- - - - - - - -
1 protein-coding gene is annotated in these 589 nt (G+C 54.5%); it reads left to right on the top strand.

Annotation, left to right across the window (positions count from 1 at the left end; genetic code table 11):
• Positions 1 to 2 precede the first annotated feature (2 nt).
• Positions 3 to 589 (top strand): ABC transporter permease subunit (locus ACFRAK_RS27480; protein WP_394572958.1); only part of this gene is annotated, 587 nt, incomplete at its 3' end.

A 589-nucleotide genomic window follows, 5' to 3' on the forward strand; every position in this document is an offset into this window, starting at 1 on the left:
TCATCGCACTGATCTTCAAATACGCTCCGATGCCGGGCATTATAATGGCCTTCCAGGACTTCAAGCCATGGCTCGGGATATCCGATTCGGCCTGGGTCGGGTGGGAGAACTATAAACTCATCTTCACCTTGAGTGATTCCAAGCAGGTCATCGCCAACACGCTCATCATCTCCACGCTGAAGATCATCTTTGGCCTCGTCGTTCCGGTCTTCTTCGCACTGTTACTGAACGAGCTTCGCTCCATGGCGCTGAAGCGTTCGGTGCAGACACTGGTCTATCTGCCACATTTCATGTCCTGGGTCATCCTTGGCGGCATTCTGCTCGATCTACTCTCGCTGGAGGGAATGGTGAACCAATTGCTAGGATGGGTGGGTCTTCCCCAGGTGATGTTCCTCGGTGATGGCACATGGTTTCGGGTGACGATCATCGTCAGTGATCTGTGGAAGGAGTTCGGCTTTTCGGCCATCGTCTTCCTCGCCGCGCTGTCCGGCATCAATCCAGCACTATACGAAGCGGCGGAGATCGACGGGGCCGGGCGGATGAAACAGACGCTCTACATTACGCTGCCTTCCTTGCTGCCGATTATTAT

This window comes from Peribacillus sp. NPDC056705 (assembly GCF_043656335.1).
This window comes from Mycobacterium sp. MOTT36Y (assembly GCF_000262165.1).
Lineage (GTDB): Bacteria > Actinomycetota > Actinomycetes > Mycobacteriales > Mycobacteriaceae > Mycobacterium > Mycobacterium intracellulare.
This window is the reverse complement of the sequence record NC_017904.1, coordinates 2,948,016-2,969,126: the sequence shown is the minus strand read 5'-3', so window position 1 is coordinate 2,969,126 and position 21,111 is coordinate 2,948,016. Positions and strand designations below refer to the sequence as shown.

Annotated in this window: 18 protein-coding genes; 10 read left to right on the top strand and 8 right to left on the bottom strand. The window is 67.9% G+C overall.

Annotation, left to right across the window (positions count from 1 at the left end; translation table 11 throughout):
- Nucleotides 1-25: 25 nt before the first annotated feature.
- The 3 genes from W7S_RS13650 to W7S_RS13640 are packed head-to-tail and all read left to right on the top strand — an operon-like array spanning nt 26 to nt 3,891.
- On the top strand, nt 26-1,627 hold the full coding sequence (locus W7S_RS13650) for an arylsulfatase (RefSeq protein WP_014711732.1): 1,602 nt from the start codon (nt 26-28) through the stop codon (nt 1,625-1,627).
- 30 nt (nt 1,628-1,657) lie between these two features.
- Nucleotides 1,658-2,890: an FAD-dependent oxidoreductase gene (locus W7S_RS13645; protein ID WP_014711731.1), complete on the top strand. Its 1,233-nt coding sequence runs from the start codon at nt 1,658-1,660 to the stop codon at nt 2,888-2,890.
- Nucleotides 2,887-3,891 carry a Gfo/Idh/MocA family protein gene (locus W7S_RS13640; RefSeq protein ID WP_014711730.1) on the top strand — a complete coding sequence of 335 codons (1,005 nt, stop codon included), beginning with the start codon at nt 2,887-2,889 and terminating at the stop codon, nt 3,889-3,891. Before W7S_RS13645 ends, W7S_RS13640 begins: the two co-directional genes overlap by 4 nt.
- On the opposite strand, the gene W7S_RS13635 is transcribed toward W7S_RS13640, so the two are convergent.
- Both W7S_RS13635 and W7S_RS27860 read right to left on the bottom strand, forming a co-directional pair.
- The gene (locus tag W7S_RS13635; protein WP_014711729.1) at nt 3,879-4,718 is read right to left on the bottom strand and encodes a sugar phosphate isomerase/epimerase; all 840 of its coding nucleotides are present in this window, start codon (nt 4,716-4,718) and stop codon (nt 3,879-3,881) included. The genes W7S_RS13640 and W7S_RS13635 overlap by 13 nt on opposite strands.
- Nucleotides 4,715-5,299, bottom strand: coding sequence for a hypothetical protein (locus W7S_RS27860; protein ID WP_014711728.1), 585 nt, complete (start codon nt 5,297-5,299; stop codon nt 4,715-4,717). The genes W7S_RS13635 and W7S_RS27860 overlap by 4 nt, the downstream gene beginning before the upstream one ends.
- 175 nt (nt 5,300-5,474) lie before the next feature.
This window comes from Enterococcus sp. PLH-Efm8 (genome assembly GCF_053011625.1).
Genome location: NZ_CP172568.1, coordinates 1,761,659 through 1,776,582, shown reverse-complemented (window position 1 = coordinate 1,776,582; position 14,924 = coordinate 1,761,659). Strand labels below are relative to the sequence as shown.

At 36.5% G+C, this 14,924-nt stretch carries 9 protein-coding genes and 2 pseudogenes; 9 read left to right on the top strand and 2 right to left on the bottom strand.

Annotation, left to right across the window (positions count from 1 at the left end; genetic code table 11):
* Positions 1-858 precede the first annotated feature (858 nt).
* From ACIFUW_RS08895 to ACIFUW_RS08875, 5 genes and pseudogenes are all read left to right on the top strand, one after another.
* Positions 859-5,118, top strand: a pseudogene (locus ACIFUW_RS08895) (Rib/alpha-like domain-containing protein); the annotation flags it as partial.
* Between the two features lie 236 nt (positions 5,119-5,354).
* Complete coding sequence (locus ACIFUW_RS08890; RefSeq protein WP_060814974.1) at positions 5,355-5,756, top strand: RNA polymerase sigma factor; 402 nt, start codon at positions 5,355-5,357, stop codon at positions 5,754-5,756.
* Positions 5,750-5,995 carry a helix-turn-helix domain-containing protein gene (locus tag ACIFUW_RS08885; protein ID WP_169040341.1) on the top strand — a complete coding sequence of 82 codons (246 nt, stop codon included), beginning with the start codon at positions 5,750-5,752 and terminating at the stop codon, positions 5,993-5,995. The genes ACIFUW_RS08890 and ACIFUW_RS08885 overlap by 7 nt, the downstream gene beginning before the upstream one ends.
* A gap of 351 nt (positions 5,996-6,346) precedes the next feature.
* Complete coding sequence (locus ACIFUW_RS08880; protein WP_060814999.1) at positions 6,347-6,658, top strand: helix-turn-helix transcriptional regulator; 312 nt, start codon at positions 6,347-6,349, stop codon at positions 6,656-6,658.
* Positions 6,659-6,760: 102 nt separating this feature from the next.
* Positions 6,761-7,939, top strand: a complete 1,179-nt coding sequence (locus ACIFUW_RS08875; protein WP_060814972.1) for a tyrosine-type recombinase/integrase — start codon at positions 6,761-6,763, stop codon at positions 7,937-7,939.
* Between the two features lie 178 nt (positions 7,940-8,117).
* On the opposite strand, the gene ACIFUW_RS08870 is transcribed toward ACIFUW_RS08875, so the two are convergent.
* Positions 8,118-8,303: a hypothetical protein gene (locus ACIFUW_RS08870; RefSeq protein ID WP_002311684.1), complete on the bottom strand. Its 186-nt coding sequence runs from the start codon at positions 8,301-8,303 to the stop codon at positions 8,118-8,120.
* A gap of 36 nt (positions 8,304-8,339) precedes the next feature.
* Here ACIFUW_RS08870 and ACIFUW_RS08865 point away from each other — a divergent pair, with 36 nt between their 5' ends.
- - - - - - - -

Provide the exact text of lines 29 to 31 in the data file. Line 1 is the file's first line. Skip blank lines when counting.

* From ACIFUW_RS08895 to ACIFUW_RS08875, 5 genes and pseudogenes are all read left to right on the top strand, one after another.
* Positions 859-5,118, top strand: a pseudogene (locus ACIFUW_RS08895) (Rib/alpha-like domain-containing protein); the annotation flags it as partial.
* Between the two features lie 236 nt (positions 5,119-5,354).